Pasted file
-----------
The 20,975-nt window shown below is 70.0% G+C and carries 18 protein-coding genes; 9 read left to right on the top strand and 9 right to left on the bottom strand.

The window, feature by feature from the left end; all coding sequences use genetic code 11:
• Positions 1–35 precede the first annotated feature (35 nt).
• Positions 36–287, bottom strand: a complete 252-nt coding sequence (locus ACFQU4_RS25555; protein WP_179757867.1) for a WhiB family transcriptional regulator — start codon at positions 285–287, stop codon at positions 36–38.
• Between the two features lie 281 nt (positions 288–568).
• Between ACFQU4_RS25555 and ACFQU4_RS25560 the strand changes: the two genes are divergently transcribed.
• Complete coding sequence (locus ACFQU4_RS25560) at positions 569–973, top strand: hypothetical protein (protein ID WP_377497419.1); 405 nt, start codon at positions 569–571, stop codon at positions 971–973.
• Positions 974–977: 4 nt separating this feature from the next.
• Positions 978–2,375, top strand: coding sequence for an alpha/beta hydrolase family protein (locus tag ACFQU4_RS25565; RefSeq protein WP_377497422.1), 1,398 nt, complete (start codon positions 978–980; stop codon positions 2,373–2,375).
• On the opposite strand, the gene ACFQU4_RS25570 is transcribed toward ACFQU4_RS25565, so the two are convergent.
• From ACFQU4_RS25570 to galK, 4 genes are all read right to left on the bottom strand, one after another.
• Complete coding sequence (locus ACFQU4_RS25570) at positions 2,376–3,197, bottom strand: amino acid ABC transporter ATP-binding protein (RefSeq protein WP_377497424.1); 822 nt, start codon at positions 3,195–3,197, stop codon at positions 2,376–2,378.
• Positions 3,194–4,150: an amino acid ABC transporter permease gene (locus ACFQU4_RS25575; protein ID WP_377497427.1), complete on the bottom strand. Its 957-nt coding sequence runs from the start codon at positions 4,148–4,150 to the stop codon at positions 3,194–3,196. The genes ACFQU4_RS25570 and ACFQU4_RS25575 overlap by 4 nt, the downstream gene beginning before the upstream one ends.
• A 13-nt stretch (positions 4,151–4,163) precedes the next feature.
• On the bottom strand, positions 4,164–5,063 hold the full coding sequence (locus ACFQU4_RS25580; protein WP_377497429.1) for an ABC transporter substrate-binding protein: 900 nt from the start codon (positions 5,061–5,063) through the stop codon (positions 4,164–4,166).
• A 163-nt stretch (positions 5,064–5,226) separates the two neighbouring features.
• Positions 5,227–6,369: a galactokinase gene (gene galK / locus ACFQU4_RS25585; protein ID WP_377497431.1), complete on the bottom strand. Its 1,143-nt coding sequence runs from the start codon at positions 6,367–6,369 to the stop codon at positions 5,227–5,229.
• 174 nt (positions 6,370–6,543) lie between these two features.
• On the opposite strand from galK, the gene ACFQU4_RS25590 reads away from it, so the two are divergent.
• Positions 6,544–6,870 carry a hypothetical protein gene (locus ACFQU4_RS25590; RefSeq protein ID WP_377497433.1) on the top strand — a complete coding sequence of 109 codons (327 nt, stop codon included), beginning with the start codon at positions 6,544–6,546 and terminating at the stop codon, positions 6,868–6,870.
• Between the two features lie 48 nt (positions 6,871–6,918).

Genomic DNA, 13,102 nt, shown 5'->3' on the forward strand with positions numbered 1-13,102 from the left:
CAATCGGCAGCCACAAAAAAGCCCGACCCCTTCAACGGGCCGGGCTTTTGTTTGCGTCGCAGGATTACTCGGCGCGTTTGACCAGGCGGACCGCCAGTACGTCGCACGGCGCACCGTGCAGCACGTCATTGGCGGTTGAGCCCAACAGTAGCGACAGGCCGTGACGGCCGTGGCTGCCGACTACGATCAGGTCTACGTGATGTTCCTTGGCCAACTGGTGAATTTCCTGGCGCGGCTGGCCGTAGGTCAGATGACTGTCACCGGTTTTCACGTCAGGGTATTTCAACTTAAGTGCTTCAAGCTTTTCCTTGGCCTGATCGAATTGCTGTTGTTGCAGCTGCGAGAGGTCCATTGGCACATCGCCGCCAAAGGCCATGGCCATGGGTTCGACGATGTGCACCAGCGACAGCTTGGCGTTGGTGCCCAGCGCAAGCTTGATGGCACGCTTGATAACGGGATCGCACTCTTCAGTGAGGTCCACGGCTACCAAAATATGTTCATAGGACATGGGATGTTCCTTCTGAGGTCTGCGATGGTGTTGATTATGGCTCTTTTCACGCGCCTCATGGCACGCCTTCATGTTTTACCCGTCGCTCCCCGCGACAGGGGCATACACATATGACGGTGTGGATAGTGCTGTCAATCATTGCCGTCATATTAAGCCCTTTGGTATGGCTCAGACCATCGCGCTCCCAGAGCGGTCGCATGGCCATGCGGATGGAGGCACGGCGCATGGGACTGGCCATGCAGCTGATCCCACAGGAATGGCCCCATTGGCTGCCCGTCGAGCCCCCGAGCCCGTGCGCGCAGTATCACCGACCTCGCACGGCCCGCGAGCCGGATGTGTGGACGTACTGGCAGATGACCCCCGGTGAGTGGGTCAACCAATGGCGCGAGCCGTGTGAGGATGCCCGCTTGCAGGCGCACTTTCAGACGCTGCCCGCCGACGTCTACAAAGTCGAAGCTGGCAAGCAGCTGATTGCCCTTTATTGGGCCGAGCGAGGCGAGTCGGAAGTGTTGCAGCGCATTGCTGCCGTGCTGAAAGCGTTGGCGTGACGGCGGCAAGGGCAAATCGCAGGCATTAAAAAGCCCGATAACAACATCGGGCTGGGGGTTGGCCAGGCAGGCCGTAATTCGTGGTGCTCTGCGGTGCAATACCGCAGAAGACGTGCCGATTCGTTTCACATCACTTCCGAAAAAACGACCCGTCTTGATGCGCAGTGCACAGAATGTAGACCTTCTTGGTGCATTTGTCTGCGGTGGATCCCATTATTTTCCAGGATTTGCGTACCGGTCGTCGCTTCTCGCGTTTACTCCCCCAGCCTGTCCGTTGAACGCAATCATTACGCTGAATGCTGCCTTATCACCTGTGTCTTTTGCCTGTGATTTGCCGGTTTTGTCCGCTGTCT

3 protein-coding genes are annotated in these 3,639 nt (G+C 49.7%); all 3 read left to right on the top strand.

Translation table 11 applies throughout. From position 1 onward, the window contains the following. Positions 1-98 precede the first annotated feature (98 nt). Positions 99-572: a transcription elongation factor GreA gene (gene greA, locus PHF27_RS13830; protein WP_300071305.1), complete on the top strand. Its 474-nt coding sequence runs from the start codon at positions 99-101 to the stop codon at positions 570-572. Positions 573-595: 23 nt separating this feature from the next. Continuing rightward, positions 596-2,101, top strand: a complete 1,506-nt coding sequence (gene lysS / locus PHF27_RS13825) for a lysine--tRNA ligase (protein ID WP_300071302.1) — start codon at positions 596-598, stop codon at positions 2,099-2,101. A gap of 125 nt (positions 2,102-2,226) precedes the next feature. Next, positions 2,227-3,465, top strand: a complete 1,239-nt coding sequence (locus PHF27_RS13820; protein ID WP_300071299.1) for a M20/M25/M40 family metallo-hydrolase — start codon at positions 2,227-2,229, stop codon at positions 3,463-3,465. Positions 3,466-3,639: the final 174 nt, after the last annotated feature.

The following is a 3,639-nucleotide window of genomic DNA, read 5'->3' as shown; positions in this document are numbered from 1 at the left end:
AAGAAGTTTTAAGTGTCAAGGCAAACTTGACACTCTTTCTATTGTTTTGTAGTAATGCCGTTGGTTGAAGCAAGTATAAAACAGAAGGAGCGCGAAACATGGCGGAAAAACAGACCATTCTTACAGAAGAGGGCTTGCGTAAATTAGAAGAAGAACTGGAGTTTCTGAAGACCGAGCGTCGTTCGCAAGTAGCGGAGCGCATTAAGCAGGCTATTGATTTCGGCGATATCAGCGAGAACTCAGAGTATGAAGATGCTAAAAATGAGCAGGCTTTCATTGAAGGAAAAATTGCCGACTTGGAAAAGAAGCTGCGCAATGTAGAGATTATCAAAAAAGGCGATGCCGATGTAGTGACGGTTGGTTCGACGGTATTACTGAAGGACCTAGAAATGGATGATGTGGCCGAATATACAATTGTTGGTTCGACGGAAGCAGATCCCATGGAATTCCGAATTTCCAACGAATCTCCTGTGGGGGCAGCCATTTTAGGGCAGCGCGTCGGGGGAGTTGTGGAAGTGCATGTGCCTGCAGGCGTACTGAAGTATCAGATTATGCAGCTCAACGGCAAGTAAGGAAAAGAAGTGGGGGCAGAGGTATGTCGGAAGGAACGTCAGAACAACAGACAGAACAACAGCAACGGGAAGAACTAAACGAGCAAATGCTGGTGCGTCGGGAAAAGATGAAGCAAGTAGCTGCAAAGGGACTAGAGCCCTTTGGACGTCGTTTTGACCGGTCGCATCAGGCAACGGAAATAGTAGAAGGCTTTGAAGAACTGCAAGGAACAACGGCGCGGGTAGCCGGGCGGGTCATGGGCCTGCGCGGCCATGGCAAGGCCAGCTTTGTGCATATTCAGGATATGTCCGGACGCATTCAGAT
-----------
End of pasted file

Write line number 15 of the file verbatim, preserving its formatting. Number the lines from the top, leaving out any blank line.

• On the bottom strand, positions 4,164–5,063 hold the full coding sequence (locus ACFQU4_RS25580; protein WP_377497429.1) for an ABC transporter substrate-binding protein: 900 nt from the start codon (positions 5,061–5,063) through the stop codon (positions 4,164–4,166).